Following the LGA 1156 launch, Kingston released memory kits to fill the DIMM gaps. Designed specifically for 1156 i5/i7 motherboards, we review Kingston’s 4GB DDR3 1600MHz kit.
With Intel’s 1156 platform making its way into enthusiast’s hearts, dual channel has since become the budget builder’s memory channel priority. Lacking a triple channel memory controller, Intel’s 1156 Socket CPU’s include a newly integrated dual channel memory controller that happens to respond surprisingly well to overclocking.
Being no stranger to memory, Kingston is well known for their HyperX grade memory DIMM’s. Aside from being wonderful overclockers, the HyperX series is durable and can be more than affordable depending on the level of performance chosen. To help feed the Socket 1156 P55 chipset frenzy, Kingston has released a 4GB dual channel kit to help complete those fresh P55 chipset powered builds. The results we’ve gathered within this review will certainly keep “Kingston Memory” on the brain when shopping for that next memory kit.
- Kit Number: KHX1600C8D3K2/4GX
- Timings: 8-8-8-20
- Capacity: 4GB (2x2GB)
- Voltage: 1.65v
- Frequency: 1600MHz
- Type: DDR3 Low Voltage
- Pins: 240
- Comes with heatspreaders and is Intel X.M.P. Ready
Pictures & Impressions
Kingston’s 4GB kit comes packaged in typical Kingston packaging. The DIMM’s are protected by plastic all around and on the top there is a model specification label.
Once taken out of the packaging, you get the two DIMM’s and a folded up manual. On one side of the spreaders there is a specifications label that has the model and rated voltage listed.
The DIMM’s come wrapped in beautiful blue HyperX heatspreaders that have a reflective silver accent. They are simple in design but far from boring. Due to them being low profile heatspreaders, fitting giant tower design CPU coolers shouldn’t be an issue.
The other side of the heatspreaders are plain with only the Kingston logo’s listed. Simple in design but plenty of performance to be had.
Testing & Methodology
We’ve expanded our testing suite considerably for P55 and will continue to use the same tests across most of the motherboards and CPU’s we test. We run each test a total of at least three times minimum, some tests we run more than 3 times. We average the total of all the tests from each benchmark then report the average here.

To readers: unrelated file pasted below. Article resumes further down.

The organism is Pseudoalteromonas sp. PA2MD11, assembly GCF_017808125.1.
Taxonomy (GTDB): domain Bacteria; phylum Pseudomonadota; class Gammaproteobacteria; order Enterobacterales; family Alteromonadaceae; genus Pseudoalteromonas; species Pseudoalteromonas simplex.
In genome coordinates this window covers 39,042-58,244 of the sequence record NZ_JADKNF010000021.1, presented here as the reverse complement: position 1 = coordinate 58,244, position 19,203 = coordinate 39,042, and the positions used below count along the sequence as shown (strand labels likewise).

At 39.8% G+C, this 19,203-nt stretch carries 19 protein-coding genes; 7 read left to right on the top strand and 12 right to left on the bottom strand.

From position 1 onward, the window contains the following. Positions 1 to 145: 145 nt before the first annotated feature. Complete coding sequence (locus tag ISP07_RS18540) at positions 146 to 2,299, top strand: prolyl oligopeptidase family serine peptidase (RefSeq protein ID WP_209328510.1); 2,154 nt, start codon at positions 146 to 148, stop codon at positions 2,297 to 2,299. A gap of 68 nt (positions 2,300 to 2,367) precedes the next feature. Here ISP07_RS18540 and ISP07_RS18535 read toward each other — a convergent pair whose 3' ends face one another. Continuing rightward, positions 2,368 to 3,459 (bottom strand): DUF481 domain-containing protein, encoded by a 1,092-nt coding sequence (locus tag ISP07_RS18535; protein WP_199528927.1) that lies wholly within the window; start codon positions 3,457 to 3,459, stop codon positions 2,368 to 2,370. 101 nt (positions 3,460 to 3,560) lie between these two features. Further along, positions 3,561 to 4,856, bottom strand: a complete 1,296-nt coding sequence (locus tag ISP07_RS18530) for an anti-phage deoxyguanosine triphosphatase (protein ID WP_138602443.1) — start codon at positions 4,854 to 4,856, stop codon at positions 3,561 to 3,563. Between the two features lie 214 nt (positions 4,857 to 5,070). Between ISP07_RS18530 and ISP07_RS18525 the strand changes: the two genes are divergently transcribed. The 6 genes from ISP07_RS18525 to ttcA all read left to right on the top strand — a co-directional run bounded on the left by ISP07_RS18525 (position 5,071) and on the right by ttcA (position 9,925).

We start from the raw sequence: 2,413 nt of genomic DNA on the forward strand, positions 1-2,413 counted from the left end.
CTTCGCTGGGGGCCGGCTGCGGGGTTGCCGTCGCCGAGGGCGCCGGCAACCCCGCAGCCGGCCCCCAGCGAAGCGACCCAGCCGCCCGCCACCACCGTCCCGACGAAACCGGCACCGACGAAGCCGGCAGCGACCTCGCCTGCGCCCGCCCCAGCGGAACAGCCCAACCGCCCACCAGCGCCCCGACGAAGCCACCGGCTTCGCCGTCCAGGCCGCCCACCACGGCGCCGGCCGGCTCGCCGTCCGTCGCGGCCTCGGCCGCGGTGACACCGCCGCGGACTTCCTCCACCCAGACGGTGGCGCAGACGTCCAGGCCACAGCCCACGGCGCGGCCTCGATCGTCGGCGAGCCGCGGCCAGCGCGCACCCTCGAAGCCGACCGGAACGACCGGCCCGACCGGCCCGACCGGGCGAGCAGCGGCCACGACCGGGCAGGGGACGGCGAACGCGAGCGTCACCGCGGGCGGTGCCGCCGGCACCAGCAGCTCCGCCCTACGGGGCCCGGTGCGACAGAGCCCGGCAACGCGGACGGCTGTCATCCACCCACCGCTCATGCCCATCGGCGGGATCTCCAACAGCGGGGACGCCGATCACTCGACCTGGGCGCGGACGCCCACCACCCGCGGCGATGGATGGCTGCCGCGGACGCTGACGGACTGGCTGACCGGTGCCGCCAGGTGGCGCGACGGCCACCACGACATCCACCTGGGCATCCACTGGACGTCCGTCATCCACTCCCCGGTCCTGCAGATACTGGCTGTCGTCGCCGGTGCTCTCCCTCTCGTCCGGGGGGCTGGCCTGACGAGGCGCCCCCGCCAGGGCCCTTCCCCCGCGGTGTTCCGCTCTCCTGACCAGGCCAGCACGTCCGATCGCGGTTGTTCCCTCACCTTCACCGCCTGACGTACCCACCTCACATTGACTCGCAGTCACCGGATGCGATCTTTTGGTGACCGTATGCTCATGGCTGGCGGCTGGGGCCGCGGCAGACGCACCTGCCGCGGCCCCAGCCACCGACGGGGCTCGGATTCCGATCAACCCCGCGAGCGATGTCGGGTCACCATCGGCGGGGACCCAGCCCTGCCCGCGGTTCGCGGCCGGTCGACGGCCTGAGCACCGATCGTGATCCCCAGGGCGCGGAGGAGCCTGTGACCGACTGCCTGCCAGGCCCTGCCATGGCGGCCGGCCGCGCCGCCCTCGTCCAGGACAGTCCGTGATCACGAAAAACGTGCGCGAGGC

The OS we use is Vista Ultimate 64bit with all patches and updates applied. We also use the latest drivers available for the motherboard and any devices attached to the computer. We don’t disable a bunch of background tasks or particularly tweak the OS or system for bigger numbers. We do turn off drive indexing and daily defragging. We also turn off Prefetch and Superfetch. This is not an attempt to produce bigger benchmark numbers. Drive indexing and defragging can interfere with testing in that one test might occur without defragging going on and the next test defragging might be active, the same thing goes for drive indexing. We can’t control when defragging and indexing occur precisely enough to guarantee that they won’t interfere with testing, so we turn them off.
Prefetch tries to predict what you will load the next time you boot the machine. We disable it because we want to know how the program runs without any of the files being cached, otherwise each test run we’d have to clear pre-fetch to get accurate numbers. Lastly we disable Superfetch, Superfetch loads often used programs into memory and is one of the reasons people consider Vista to be such a memory hog. Vista fills the memory in an attempt to predict what you will load. Having one test run with files cached, and another test run with the files being un-cached would result in skewed numbers. Again since we can’t control it we turn it off. Other than those 4 things which can potentially interfere with benchmarking, and do so out of our control, we leave everything else running.
|Case Type||Custom made tech station|
|CPU||Core i5 750|
ASUS P7P55D Deluxe
Kingston HyperX DDR3 1600MHz 4GB Kit
|CPU Cooler||Noctua NH-U12P with two Scythe 120MM 87CFM fans|
|Hard Drives||Western Digital Raptor 74GB 10,000RPM|
|Optical||Samsung DVD R/W|
|GPU(s)||ASUS 9600GSO 512MB|
|Case Fans||120mm Fan cooling the mosfet CPU area|
|Testing PSU||Thermaltake Tough Power XT 850W|
|Mouse||Microsoft Wireless Notebook Laser Mouse 7000|
|Keyboard||Logitech Deluxe 250 USB Keyboard|
|Gaming Ear Buds||Senheisser HD-485|
|*** Any attempt copy this system configuration may lead to awesomeness. |
Everest Ultimate Edition v. 5.0
SiSoft SANDRA XII Professional SP2
Before getting into overclocking, we wanted to see how things went with all default settings. After unboxing the pretty blue Kingston HyperX memory modules, we put them in our (ironically blue themed) ASUS P7P55D Deluxe motherboard. Along with a blue ASUS 9600GSO 512MB video card, things were looking right at home. Below is the image of the first boot up.
Thanks to the P7P55D Deluxe’s very compatible memory options, the Kingston HyperX kit was automatically set to 1337MHz with semi-loose timings of 9-9-9-24. This is similar to what most motherboards would do as the rated frequencies will require memory ratio adjustments.
After verifying the sticks were stable out of the gate, we went ahead and set the memory to their X.M.P. profile. This sets the memory to the rated frequency and timings.
At the rated timings and frequency, the Kingston HyperX kit performed without any issues. We ran our onslaught of tests, all of which passed without issues. Now that things were completely stable at default and X.M.P. settings, we wanted to go for gold and see what this kit was really capable of.